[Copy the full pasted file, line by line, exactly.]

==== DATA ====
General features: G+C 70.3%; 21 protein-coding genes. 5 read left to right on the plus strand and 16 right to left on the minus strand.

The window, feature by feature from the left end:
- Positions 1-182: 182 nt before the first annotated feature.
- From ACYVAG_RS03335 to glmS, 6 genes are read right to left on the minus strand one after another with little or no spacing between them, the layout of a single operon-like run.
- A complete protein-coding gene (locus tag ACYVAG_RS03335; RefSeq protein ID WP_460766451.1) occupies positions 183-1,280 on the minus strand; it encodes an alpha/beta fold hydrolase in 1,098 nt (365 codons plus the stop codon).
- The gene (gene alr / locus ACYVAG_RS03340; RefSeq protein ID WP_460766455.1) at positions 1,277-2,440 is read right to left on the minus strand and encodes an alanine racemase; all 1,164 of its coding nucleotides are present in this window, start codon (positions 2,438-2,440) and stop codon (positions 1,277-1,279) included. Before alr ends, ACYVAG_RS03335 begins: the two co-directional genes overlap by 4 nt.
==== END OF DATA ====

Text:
General features: G+C 70.3%; 21 protein-coding genes. 5 read left to right on the plus strand and 16 right to left on the minus strand.

The window, feature by feature from the left end:
- Positions 1-182: 182 nt before the first annotated feature.
- From ACYVAG_RS03335 to glmS, 6 genes are read right to left on the minus strand one after another with little or no spacing between them, the layout of a single operon-like run.
- A complete protein-coding gene (locus tag ACYVAG_RS03335; RefSeq protein ID WP_460766451.1) occupies positions 183-1,280 on the minus strand; it encodes an alpha/beta fold hydrolase in 1,098 nt (365 codons plus the stop codon).
- The gene (gene alr / locus ACYVAG_RS03340; RefSeq protein ID WP_460766455.1) at positions 1,277-2,440 is read right to left on the minus strand and encodes an alanine racemase; all 1,164 of its coding nucleotides are present in this window, start codon (positions 2,438-2,440) and stop codon (positions 1,277-1,279) included. Before alr ends, ACYVAG_RS03335 begins: the two co-directional genes overlap by 4 nt.